Update: Wow. I had to work hard to find my old copy of this book. They now have an illustrated 35th anniversary edition of this book out.
JA Jance’s JP Beaumont Series
JA Jance’s Seattle Detective visits places now long-gone. For example, he frequents the Dog House. You’ve live in Seattle for a long time if you recall the Dog House.
To get to know Detective Beaumont, start with the first book: Until Proven Guilty. If you like what you read, go from there.
Aqua Follies by Lynn Rancourt
Aqua Follies is a m/m romance novel set in the 1950s at Greenlake’s Aqua Theater when it was actually in use for the Aqua Follies.
Having growing up near West Greenlake and often roaming around the Aqua Theater remnants, this one’s “read next” on my Seattle novels reading list. And it has a Kindle edition!
Where’d You Go, Bernadette?
I read Where’d You Go Bernadette a while back — the story of a once-genius architect who hasn’t created anything for 20 years since a failure and has retreated into semi social isolation using an “Indian virtual assistant,” her daughter and huband, Seattle private school moms, and a trip to Antarctica.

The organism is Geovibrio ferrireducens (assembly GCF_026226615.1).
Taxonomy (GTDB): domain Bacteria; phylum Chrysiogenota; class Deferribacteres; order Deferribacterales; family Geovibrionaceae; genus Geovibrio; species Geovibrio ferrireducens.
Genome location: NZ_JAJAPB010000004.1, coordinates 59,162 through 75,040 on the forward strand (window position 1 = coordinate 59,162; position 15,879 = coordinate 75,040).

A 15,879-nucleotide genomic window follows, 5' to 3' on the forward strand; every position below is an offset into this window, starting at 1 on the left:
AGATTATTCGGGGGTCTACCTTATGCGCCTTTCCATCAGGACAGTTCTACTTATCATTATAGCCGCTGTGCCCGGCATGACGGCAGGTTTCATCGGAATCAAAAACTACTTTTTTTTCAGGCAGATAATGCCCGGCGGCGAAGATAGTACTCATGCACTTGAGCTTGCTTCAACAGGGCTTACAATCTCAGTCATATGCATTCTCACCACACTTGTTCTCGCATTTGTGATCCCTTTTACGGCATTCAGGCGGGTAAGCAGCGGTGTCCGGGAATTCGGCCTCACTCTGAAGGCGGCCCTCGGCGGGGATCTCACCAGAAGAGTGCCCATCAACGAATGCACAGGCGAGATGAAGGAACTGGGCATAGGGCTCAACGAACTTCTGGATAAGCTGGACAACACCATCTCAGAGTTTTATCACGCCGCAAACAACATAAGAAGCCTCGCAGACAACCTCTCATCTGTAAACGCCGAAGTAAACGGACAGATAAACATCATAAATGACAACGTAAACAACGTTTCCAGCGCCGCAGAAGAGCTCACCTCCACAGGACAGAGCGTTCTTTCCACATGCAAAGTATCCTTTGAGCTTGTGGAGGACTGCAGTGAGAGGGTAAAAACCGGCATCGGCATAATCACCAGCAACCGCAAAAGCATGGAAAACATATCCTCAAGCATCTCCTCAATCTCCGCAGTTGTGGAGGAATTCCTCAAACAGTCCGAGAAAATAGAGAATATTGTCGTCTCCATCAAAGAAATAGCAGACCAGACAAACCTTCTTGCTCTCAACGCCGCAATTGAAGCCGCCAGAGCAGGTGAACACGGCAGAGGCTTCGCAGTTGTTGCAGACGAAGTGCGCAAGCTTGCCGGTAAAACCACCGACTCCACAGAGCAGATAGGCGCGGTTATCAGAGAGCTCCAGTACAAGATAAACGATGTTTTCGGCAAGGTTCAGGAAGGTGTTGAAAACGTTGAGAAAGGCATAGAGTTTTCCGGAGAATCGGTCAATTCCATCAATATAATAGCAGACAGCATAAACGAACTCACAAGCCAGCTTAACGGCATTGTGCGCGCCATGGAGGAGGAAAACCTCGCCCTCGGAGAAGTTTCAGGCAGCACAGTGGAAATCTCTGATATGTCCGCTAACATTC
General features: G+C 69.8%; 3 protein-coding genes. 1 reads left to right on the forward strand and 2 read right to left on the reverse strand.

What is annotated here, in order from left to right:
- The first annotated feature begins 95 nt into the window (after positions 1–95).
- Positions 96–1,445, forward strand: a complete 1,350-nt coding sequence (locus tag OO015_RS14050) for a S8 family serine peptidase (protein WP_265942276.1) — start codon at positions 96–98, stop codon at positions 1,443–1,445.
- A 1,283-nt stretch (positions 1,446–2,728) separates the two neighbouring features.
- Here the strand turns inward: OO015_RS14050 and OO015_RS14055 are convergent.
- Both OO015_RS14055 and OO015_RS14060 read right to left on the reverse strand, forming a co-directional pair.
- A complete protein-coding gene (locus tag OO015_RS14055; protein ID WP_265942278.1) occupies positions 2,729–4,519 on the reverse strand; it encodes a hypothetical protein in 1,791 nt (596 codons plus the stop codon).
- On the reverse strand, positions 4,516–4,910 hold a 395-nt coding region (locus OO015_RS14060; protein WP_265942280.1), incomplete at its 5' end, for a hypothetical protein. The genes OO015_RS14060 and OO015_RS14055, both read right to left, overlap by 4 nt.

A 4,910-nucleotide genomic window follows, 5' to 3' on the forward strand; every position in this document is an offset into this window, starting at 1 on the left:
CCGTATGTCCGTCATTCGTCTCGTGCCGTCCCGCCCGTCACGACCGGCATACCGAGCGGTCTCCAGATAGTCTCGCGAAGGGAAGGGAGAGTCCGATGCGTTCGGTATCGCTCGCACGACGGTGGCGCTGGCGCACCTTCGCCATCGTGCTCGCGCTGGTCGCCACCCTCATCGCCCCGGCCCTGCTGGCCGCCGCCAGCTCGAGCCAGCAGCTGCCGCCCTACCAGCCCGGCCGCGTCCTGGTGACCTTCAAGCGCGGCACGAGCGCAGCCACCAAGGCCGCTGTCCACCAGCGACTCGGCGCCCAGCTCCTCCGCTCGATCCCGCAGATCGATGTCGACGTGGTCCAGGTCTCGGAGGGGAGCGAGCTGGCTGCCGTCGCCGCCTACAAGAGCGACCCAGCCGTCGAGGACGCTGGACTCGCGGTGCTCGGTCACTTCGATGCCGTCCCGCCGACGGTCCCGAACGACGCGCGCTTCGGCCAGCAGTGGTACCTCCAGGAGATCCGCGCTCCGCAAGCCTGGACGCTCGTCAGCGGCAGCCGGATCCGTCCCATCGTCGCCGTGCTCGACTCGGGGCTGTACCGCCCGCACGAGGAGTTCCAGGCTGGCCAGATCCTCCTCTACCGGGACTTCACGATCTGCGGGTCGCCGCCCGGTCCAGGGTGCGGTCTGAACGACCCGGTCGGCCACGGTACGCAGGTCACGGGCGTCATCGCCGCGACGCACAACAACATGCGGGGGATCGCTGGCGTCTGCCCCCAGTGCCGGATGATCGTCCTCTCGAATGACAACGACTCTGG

It was a fun read with an overall good ending but, until I recently watched the movie, what I mostly recalled were the Seattle moms.
As someone who once long ago had the following sentence said to me: “Seattle moms are thinking moms and we don’t need any membership pins like we’re members of a club” (there’s a longer story behind that which I’m not telling here,) I suppose I kind of identified with this part of the book.
The Single Dads of Seattle
While I haven’t read it, Whitley Cox’s series, starting with Hired by the Single Dad seems like it might be a fun read: According to Amazon: